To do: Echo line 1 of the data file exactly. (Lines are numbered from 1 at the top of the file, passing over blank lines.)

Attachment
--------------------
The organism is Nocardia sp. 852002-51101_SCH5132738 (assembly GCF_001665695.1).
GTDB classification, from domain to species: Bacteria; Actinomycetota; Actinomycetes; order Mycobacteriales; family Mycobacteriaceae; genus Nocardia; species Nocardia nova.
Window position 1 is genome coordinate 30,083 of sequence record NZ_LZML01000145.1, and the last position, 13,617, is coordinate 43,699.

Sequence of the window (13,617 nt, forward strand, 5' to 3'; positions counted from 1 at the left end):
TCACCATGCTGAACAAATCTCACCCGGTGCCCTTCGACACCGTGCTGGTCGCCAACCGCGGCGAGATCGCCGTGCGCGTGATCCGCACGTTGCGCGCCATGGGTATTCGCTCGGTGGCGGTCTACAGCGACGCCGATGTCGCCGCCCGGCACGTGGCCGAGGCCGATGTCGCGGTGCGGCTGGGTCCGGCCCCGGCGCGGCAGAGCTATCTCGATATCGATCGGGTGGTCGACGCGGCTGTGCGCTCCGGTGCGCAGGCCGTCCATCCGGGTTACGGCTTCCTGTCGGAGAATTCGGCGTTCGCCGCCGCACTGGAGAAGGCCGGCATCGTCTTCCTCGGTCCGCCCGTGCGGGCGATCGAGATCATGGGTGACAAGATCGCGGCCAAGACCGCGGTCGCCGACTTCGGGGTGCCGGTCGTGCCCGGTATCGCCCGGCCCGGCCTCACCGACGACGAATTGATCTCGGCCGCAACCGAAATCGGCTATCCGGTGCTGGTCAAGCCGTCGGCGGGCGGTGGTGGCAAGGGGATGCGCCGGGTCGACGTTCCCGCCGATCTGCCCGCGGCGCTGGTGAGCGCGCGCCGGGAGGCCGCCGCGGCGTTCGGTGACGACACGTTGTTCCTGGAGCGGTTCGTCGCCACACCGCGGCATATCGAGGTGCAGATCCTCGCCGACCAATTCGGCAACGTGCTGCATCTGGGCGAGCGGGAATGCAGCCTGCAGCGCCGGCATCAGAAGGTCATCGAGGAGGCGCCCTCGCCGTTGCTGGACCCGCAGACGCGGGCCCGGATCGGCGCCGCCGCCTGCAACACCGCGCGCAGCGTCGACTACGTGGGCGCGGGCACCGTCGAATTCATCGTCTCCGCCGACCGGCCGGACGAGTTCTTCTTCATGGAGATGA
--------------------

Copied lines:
The organism is Nocardia sp. 852002-51101_SCH5132738 (assembly GCF_001665695.1).